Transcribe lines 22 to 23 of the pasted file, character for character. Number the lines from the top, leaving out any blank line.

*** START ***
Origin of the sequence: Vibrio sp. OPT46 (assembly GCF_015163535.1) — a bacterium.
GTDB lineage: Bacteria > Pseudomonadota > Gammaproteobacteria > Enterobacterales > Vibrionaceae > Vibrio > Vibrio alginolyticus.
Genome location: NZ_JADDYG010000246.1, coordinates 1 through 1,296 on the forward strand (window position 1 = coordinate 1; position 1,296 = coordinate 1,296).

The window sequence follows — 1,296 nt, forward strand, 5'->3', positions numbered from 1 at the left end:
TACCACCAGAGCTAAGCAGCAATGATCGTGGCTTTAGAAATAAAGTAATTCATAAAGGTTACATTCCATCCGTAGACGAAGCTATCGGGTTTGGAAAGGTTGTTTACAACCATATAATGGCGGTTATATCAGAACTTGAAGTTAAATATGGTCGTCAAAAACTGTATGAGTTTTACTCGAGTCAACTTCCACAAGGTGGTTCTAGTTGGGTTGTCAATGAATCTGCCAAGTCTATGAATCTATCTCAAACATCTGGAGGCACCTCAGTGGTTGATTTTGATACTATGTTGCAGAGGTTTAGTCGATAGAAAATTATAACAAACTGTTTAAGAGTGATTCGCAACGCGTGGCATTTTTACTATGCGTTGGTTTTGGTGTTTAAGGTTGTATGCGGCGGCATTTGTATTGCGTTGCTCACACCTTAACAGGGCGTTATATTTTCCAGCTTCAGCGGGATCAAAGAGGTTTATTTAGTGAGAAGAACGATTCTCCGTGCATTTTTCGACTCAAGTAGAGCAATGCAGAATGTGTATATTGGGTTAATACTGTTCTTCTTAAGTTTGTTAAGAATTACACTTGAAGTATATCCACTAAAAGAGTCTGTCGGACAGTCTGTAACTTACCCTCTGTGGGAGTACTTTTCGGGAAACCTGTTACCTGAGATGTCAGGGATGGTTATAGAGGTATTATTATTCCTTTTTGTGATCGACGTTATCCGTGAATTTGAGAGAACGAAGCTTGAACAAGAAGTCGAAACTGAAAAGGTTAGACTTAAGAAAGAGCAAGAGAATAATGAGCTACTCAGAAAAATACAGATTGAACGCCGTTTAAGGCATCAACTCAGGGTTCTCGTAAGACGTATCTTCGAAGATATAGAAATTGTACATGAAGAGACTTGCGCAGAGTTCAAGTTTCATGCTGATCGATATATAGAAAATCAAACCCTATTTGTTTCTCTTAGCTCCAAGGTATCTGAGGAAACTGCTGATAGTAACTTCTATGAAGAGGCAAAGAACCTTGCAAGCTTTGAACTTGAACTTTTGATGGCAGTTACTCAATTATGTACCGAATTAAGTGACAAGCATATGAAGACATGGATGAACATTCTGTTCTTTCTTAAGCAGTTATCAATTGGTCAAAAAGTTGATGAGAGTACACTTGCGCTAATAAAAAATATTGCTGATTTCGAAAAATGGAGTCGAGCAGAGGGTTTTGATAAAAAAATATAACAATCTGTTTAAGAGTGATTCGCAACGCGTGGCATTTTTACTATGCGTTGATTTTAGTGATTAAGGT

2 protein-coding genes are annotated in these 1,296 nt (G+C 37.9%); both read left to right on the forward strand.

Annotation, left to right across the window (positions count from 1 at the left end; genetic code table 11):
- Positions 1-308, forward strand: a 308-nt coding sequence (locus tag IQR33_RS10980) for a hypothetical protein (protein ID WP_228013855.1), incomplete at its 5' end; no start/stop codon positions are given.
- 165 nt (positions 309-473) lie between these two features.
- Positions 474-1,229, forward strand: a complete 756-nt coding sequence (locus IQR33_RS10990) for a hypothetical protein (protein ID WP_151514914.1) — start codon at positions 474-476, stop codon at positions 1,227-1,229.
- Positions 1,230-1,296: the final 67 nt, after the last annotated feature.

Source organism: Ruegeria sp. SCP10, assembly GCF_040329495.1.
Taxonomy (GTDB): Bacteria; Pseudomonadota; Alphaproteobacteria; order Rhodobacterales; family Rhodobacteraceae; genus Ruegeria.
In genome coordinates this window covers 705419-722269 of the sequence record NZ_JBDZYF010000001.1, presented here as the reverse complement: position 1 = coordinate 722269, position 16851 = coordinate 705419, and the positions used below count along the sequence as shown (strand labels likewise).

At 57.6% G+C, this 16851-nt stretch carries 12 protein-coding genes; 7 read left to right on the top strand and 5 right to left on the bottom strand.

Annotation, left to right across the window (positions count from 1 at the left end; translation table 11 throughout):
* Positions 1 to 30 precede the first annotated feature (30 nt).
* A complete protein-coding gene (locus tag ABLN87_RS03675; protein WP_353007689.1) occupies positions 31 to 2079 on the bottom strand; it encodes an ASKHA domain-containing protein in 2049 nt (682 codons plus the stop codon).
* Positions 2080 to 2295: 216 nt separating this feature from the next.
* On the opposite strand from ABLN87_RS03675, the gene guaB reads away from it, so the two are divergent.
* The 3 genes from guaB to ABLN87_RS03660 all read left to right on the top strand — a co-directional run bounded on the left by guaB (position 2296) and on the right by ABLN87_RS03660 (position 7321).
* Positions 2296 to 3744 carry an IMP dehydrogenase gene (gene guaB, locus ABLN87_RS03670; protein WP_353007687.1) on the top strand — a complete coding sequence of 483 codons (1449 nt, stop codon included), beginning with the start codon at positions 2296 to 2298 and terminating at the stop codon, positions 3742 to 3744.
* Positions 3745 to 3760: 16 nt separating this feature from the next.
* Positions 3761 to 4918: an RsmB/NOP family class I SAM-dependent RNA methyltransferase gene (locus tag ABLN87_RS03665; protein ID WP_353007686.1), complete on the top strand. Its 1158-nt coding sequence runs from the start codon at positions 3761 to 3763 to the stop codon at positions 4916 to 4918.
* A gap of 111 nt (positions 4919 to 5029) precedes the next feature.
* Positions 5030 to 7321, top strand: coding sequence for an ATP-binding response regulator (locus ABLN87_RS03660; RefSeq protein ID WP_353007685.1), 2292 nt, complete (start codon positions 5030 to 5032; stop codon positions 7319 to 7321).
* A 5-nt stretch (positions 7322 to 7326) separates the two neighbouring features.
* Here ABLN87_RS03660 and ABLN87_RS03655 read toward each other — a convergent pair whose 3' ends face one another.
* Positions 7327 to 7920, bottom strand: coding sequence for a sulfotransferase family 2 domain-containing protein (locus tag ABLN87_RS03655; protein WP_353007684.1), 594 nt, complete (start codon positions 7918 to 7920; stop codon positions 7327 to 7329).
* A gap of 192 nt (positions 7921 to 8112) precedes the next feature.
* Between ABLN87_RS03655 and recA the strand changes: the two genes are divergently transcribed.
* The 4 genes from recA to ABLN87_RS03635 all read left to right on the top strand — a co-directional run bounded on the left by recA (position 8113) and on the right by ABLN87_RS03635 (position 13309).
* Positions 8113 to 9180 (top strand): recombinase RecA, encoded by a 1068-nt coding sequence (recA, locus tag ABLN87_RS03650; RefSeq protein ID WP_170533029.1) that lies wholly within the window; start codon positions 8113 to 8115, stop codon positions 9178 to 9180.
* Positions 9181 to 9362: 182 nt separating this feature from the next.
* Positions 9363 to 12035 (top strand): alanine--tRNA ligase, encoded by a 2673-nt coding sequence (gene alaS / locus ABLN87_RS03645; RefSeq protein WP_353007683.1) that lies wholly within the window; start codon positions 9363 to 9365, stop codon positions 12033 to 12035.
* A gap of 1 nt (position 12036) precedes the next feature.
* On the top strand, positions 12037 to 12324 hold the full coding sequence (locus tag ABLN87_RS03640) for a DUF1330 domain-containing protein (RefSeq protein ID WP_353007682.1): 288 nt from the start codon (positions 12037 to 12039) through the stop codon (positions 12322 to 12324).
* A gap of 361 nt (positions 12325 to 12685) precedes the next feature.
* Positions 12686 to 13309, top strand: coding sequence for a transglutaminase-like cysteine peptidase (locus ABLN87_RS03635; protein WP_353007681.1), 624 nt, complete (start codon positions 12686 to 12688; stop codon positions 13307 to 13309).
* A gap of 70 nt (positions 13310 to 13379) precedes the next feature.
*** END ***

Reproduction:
* Positions 2296 to 3744 carry an IMP dehydrogenase gene (gene guaB, locus ABLN87_RS03670; protein WP_353007687.1) on the top strand — a complete coding sequence of 483 codons (1449 nt, stop codon included), beginning with the start codon at positions 2296 to 2298 and terminating at the stop codon, positions 3742 to 3744.
* Positions 3745 to 3760: 16 nt separating this feature from the next.